Are Canadian babies ready for their own TV channel?


 January 30, 2007

A TV channel aimed at babies under age three that has caused controversy in the U.S. and U.K. could soon be launched in Canada.

The CRTC, the federal regulator in charge of television, has approved the channel for distribution and Rogers Cable, one of Canada's largest cable carriers, is considering carrying it.

"We're having discussions with the channel to offer it to our customers," said Nancy Cottenden, a spokeswoman for Rogers, which serves viewers in Ontario and New Brunswick.

The channel offers commercial-free, educational programming that encourages interaction between parent and child, the broadcasters say. It would be available with a subscription fee.

But experts in child development say infants and toddlers should not be left in front of a television.

The American Academy of Pediatrics says infants and toddlers need to play and talk with others, and should be kept away from TV.

A 2003 study by the Kaiser Family Foundation, a U.S.-based independent health think-tank, found that 68 per cent of American children under age two watch TV or videos daily.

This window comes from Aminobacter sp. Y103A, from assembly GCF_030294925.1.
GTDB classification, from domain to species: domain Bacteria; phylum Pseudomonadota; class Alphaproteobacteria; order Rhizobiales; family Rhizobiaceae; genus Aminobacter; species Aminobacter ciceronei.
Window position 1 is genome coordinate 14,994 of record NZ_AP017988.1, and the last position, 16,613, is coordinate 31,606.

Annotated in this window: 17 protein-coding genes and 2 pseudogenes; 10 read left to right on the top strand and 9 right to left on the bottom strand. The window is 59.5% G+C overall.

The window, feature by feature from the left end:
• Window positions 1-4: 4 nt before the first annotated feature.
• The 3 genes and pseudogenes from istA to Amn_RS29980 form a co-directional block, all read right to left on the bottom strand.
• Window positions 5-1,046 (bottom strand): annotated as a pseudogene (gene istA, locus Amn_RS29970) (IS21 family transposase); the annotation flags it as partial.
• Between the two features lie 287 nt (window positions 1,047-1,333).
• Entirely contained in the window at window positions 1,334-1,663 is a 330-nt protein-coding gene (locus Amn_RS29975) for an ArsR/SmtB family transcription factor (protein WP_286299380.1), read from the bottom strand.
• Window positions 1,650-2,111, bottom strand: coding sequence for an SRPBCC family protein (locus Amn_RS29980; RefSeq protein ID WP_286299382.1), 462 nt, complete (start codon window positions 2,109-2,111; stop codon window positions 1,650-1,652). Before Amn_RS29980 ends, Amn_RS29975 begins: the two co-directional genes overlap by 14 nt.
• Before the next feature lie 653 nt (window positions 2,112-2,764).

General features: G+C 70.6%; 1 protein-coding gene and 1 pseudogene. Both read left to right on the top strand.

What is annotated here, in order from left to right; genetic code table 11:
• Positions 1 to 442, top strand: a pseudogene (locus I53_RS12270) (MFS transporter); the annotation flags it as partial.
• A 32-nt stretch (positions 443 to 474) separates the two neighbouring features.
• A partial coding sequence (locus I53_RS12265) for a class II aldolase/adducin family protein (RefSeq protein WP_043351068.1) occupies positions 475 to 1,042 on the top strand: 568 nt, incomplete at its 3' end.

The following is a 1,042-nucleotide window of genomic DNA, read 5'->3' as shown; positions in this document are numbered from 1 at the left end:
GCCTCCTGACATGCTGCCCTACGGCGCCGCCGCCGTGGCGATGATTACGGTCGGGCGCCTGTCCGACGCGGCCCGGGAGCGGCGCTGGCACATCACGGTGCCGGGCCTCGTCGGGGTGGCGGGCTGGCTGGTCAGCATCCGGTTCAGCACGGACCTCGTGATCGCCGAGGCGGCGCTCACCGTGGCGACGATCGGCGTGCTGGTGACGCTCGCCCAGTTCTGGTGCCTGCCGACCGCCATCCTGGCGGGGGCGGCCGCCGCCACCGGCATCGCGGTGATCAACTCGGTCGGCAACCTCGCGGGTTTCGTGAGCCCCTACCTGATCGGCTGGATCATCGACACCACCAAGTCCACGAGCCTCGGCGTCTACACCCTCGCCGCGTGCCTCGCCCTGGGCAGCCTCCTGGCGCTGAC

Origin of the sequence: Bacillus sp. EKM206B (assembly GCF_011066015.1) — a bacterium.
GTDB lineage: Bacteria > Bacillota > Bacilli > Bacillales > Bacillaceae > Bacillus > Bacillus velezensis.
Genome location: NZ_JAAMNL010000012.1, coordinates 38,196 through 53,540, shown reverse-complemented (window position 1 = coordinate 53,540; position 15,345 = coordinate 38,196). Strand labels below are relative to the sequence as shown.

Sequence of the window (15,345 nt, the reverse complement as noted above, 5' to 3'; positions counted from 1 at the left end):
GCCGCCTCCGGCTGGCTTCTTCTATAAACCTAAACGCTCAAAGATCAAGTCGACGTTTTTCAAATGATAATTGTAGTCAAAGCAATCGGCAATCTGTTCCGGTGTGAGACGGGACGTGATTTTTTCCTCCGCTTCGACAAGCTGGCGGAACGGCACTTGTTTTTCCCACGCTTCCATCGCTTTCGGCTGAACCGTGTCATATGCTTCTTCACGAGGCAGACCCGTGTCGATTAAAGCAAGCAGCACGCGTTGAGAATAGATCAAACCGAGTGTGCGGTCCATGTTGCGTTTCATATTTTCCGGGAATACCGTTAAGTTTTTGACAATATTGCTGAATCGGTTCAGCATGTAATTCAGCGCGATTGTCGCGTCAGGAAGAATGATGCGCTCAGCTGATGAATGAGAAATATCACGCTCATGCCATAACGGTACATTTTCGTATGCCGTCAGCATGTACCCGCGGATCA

BabyFirstTV launched in the U.S. last May and the BabyTV channel has been available in the U.K. since October.

Baby-appropriate programming
Dr. Edward McCabe, president of the American Pediatric Society and a member of the advisory board for BabyFirstTV, says if children are watching, they need appropriate content.

McCabe says he supports age-appropriate programming that has been designed with input from child-development experts.

"The studies all show that babies are watching TV," he said. "So let's provide babies and their families with the right content."

The Canadian version of BabyTV, available in both official languages, has short segments that are easier to understand for young children and claims to avoid the rapid flash and noise of regular TV programming.

Instead it features baby songs, animated segments, soothing music and gentle colours in the evening to help babies sleep, and games and activities parents and children can do together.

A Canadian competitor that had a similar channel proposal called BabyHD says it is disappointed the CRTC approved a channel with no homegrown shows.

"We are hugely disappointed with the CRTC's decision," said David Patterson, senior vice-president of High Fidelity HDTV Inc. in Toronto. "We're back to having to consider our alternatives."

BabyTV, based in the U.K., is pre-packaged and already shown in more than a dozen countries. It applied to the CRTC a month ahead of Patterson's BabyHD.


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